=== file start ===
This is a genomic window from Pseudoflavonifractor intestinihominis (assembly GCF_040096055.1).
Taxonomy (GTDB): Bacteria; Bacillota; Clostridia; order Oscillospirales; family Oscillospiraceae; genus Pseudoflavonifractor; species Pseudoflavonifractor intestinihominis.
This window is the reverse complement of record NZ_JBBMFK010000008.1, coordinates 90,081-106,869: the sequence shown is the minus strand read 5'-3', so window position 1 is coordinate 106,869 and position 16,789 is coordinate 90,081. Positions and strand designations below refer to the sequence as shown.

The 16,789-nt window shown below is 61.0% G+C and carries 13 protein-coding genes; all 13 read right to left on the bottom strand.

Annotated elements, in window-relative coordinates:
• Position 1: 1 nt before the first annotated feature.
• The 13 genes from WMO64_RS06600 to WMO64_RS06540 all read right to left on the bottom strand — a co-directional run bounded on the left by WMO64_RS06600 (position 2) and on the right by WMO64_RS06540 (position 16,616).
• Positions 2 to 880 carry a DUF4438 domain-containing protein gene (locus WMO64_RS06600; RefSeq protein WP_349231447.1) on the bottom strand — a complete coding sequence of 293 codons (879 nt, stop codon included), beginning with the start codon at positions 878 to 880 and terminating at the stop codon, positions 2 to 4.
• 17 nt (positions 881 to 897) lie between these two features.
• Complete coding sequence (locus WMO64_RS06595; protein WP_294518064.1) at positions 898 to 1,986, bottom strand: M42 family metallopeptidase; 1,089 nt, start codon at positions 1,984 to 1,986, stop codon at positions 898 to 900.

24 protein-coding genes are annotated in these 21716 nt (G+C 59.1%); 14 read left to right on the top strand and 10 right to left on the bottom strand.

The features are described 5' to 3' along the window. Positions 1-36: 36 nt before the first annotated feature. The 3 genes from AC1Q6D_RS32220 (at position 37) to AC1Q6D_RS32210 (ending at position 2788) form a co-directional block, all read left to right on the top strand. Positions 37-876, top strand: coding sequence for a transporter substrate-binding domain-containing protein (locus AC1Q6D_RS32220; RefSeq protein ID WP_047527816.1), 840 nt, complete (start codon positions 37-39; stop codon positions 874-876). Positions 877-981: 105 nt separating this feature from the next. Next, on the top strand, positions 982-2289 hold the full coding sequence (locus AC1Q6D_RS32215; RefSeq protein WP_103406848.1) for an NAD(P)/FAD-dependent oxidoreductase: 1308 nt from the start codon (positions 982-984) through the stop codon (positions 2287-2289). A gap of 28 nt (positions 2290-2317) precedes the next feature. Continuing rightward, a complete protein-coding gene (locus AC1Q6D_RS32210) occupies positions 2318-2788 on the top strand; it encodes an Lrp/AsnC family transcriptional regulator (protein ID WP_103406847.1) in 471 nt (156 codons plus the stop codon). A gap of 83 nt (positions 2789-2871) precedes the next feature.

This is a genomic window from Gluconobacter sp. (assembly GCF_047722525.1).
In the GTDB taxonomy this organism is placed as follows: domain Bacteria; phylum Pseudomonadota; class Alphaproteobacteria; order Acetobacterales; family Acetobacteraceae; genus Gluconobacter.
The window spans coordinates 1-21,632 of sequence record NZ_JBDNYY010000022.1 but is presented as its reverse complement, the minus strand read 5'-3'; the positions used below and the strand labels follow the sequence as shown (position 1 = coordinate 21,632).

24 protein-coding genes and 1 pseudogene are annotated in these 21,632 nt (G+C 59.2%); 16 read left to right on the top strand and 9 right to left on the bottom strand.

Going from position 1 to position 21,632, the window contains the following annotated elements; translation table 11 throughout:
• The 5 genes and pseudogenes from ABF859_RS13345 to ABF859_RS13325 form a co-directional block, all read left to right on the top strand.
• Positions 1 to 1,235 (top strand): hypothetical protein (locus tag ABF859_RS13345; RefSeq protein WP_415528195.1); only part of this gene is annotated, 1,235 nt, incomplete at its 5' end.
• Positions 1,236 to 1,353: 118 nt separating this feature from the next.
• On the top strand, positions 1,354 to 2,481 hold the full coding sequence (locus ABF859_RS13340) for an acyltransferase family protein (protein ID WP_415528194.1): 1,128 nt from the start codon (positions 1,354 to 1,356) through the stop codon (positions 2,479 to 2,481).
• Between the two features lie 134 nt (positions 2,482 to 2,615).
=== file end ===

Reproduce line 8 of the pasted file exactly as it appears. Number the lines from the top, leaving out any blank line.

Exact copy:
• Positions 2 to 880 carry a DUF4438 domain-containing protein gene (locus WMO64_RS06600; RefSeq protein WP_349231447.1) on the bottom strand — a complete coding sequence of 293 codons (879 nt, stop codon included), beginning with the start codon at positions 878 to 880 and terminating at the stop codon, positions 2 to 4.